Seboka Project is a multi-University & multi-country project under the short title
"The Integration of African Indigenous Health Knowledge in the Nursing Curriculum in Africa."
The project leader is Prof Abel Pienaar, North-West University, Pots, South Africa.
The Integration of African Indigenous Knowledge Systems in the nursing curriculum of African nurses to facilitate the co-existence between the Western health practice and the African indigenous health practice in order to bridge and redress the past injustices caused by the lack of recognition of the African indigenous health practices which provides meaning and is utilised by most African patients.
Living on the African continent, where killer diseases like HIV/AIDS are most prevalent and many characteristics of AIDS have mystical associations (Liddell et al., 2005:695), it is generally expected that health professionals are conversant in African indigenous knowledge systems (Ofori-Attah 2006: 413). However, this is not the case, due to the influence of the missionaries and the colonialists on the African education system. (Omolewa, 2007: 594).
Colonial education continues to be dominant, due to the fact that colonial values and principles to undermine African Indigenous societies are conditioned into Africans according to Woolman (2001:29). Therefore the health education curricula in Africa are still based on Western principles, influenced by the latter, irrespective of the more than 80% of Africans who are consulting indigenous healers on the continent.
Currently it is peremptory that all areas of community of practice, also the nursing profession in primary health care, should recognise the vital role indigenous healers play in the healing process of human beings. They do not only serve as practitioners, they are the educators, counsellors, support workers, guardians of indigenous knowledge as well as teachers of traditional culture and spirituality (Mills et al., 2005:466; Banda, 2009:109). This explicitly demands that the health curricula in transition in Africa include the daily practice of Africans.
Nearly a decade ago, Jansen (1991:78) asserted that a curriculum in transition must take in consideration the state as the „principal‟ in guiding the policy of education; the heritage of a community in education as well as the current struggle for equality in education. Needless to emphasize that much still remains to be done in the South African and African education systems.
Subsequently the core principle of outcomes-based education in South Africa, according to Vambe (2005:287), is to redress the inequalities of the past. One of the inequalities which have not been addressed was the integration of African indigenous knowledge systems in the nursing curriculum, despite the proposed transformation of the nursing curriculum recently. A natural question therefore arises: How can the nurse facilitate holistic health care in an African context without this essential competence in AIKS?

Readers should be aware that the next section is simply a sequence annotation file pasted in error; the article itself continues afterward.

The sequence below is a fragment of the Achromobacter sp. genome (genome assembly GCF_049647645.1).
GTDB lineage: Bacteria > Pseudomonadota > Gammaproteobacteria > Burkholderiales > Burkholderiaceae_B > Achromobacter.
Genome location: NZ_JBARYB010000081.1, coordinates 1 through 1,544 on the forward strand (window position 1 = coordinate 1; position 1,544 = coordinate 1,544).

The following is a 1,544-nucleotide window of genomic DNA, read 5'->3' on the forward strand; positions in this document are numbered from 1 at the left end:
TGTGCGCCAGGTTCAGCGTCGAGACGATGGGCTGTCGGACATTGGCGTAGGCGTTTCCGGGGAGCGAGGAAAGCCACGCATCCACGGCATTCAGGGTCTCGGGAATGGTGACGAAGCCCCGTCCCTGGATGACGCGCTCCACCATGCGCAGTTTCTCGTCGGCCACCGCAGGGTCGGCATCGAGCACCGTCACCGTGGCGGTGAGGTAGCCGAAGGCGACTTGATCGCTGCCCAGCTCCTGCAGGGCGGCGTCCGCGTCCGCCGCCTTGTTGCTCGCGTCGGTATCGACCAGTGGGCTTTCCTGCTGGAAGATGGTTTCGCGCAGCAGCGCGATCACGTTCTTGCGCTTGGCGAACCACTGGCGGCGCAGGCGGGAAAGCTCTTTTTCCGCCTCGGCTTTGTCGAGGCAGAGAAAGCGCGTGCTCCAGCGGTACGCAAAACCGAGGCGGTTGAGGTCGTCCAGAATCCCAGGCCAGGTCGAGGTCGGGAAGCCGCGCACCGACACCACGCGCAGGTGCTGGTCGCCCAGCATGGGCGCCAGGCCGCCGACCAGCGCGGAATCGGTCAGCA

The researchers therefore envision drawing information from participants from different areas of community of practice as empirical evidence, which are from the African indigenous health practitioners, the nurse educationist, nursing students and patients in an endeavour to explore and describe the current practices to inform the content which should be included in the nursing curriculum. After the qualitative phase of this research, the researchers plan to develop an instrument, to be used as a best practice guide, to safeguard the African indigenous health practitioner from high risk practices and also to establish evidence-based practices. To gain evidence, the researchers will embark on a systematic review as well as a randomized control trial (RCT) to test the use of acceptable indigenous medical plants, like the mint , isihlambezo etc. Previously RCT‟s were done with evidence in the use of mint and isihlambezo in other contexts (Varga & Veale, 1997:911).
Following this empirical stage the researchers plan to advocate for the inclusion of the African indigenous health systems through a qualitative research process, using Appreciative Inquiry technique with nursing educators, clinicians and students. A mixed-method research with qualitative and quantitative processes will be used to realize the project. This process is discussed in the different phases of the project. Community inclusion-, sharing and empowerment will be core to our approach and implemented throughout the project.
Guidelines for the inclusion of African Indigenous Knowledge Systems in nursing curriculum and innovative learning and teaching will be developed in conclusion to enhance the achievement of quality nursing education that is relevant and credible to the needs of diversity in health care in Africa. Capacity building amongst researchers and post graduate students will be accomplished through competence sharing and scholarly publications.
Greece participates in this project as there is a vast wealth of knowledge in Greece as concerns the ways people used to (and still do) do to support health, bring children to the world and raise children. Furthermore, we aim to see the differences and similarities between the two countries and finally look at the indigenous knowledge under the light of Modern Sciences and see how taditional practices can be justified today.
We would like to see more countries with rich Indigenous knowledge to join us and welcome all of them to our team. For more information, contact Olga Gouni (email: firstname.lastname@example.org) or send us the request form here.